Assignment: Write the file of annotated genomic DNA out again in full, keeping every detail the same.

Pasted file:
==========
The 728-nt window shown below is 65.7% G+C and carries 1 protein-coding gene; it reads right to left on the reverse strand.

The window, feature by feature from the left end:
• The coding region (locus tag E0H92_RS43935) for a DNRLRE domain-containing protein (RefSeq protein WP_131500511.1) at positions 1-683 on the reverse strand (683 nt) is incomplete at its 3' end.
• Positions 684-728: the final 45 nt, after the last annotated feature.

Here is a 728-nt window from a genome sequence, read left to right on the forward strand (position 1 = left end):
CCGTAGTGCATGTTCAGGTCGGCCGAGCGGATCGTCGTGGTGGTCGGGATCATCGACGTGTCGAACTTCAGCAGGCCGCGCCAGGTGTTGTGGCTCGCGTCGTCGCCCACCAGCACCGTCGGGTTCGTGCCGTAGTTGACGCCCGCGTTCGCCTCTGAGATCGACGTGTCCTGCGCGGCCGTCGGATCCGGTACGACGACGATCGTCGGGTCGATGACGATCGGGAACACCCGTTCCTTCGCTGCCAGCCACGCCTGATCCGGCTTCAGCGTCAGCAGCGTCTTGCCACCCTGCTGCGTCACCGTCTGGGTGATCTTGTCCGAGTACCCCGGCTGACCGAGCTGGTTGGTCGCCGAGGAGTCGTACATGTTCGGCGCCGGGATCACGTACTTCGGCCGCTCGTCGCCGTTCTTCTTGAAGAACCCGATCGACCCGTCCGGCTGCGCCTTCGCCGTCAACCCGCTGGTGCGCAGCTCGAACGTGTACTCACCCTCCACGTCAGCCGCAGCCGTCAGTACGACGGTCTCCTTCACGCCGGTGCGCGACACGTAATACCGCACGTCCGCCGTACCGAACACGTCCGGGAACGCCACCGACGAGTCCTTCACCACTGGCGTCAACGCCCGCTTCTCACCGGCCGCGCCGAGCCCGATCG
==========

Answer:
The 728-nt window shown below is 65.7% G+C and carries 1 protein-coding gene; it reads right to left on the reverse strand.

The window, feature by feature from the left end:
• The coding region (locus tag E0H92_RS43935) for a DNRLRE domain-containing protein (RefSeq protein WP_131500511.1) at positions 1-683 on the reverse strand (683 nt) is incomplete at its 3' end.
• Positions 684-728: the final 45 nt, after the last annotated feature.

Here is a 728-nt window from a genome sequence, read left to right on the forward strand (position 1 = left end):
CCGTAGTGCATGTTCAGGTCGGCCGAGCGGATCGTCGTGGTGGTCGGGATCATCGACGTGTCGAACTTCAGCAGGCCGCGCCAGGTGTTGTGGCTCGCGTCGTCGCCCACCAGCACCGTCGGGTTCGTGCCGTAGTTGACGCCCGCGTTCGCCTCTGAGATCGACGTGTCCTGCGCGGCCGTCGGATCCGGTACGACGACGATCGTCGGGTCGATGACGATCGGGAACACCCGTTCCTTCGCTGCCAGCCACGCCTGATCCGGCTTCAGCGTCAGCAGCGTCTTGCCACCCTGCTGCGTCACCGTCTGGGTGATCTTGTCCGAGTACCCCGGCTGACCGAGCTGGTTGGTCGCCGAGGAGTCGTACATGTTCGGCGCCGGGATCACGTACTTCGGCCGCTCGTCGCCGTTCTTCTTGAAGAACCCGATCGACCCGTCCGGCTGCGCCTTCGCCGTCAACCCGCTGGTGCGCAGCTCGAACGTGTACTCACCCTCCACGTCAGCCGCAGCCGTCAGTACGACGGTCTCCTTCACGCCGGTGCGCGACACGTAATACCGCACGTCCGCCGTACCGAACACGTCCGGGAACGCCACCGACGAGTCCTTCACCACTGGCGTCAACGCCCGCTTCTCACCGGCCGCGCCGAGCCCGATCG